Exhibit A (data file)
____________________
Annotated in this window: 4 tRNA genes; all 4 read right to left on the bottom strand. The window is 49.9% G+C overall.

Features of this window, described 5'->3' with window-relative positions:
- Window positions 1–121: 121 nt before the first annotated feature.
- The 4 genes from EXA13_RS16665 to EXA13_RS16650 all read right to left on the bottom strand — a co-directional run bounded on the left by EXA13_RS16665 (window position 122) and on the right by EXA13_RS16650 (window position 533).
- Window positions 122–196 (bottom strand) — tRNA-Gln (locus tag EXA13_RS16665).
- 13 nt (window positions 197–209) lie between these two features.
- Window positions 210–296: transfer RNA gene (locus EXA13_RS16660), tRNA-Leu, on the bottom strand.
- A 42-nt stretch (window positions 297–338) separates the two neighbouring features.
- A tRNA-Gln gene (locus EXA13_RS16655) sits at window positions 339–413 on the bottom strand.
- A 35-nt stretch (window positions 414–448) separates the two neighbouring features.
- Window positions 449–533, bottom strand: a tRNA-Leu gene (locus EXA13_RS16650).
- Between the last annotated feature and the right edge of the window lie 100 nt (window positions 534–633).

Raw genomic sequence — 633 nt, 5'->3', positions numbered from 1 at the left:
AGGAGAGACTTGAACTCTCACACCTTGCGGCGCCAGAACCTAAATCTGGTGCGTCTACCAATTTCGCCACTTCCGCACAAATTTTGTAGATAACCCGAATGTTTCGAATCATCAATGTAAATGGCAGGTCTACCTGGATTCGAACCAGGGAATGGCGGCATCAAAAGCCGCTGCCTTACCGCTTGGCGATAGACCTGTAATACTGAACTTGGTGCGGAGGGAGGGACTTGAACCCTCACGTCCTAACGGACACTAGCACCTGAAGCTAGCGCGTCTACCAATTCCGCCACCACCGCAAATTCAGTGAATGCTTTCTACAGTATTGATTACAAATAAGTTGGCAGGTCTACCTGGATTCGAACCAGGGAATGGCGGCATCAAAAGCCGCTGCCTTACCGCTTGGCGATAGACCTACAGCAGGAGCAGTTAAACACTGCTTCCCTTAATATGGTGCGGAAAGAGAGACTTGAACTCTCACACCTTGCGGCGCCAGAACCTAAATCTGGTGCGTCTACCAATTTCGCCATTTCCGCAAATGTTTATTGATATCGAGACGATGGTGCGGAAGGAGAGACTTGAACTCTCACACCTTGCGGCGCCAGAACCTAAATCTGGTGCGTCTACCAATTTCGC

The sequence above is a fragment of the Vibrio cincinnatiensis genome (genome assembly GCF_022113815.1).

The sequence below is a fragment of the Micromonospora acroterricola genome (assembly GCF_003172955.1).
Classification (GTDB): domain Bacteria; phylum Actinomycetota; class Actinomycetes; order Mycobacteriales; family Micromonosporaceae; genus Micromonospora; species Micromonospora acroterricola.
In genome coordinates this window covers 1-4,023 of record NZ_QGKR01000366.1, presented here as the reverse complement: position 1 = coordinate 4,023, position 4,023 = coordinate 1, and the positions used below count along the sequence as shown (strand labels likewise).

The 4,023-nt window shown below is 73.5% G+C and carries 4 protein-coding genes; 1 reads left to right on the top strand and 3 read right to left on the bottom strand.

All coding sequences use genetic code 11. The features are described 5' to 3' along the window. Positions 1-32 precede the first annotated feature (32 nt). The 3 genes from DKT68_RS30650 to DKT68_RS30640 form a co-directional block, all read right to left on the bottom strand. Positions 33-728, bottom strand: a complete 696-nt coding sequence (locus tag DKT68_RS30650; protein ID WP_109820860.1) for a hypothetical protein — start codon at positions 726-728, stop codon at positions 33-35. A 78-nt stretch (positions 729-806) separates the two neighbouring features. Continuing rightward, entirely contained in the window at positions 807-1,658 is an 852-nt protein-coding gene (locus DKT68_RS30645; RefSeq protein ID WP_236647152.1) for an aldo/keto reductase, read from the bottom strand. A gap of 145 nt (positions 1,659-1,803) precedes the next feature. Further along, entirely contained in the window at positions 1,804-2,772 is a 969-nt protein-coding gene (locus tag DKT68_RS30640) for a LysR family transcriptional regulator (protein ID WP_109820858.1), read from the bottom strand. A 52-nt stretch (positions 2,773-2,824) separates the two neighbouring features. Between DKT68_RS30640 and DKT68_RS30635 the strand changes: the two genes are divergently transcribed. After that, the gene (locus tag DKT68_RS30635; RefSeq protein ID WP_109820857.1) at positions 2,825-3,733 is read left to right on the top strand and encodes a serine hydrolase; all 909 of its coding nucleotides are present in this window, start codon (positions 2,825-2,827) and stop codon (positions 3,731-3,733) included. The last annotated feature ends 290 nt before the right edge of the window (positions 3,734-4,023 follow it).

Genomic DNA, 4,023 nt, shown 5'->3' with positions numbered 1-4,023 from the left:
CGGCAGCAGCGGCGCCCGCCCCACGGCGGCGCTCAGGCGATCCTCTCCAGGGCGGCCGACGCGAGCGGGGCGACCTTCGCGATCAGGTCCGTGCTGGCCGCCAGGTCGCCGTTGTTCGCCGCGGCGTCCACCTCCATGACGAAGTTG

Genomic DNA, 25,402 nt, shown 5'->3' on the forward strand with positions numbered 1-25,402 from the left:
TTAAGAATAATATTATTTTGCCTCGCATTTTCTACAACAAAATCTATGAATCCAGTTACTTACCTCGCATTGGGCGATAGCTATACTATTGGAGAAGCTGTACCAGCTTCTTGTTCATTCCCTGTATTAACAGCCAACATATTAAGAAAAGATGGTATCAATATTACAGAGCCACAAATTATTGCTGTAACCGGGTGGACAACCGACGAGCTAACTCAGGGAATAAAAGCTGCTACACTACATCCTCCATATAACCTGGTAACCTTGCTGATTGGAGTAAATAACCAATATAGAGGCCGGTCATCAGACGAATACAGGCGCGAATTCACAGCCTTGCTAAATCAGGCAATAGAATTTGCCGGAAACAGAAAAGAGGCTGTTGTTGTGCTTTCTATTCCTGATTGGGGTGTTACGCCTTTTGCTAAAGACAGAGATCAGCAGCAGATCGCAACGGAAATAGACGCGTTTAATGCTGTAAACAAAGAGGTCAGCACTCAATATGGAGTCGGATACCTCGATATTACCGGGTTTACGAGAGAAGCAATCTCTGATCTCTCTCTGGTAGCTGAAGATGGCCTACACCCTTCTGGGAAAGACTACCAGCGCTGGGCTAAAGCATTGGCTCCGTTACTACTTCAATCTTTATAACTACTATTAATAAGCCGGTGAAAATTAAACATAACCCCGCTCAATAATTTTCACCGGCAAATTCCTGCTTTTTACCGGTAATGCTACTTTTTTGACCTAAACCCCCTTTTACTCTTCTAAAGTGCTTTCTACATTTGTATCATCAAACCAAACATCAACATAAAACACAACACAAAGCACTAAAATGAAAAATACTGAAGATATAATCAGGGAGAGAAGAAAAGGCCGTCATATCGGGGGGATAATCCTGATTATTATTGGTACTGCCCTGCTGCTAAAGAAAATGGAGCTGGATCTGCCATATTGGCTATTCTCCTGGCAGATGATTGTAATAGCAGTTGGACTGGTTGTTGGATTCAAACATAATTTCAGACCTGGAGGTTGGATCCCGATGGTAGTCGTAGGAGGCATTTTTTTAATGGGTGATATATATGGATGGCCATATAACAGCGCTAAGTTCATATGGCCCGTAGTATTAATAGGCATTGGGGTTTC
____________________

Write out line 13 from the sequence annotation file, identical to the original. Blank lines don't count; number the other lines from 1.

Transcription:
Raw genomic sequence — 633 nt, 5'->3', positions numbered from 1 at the left: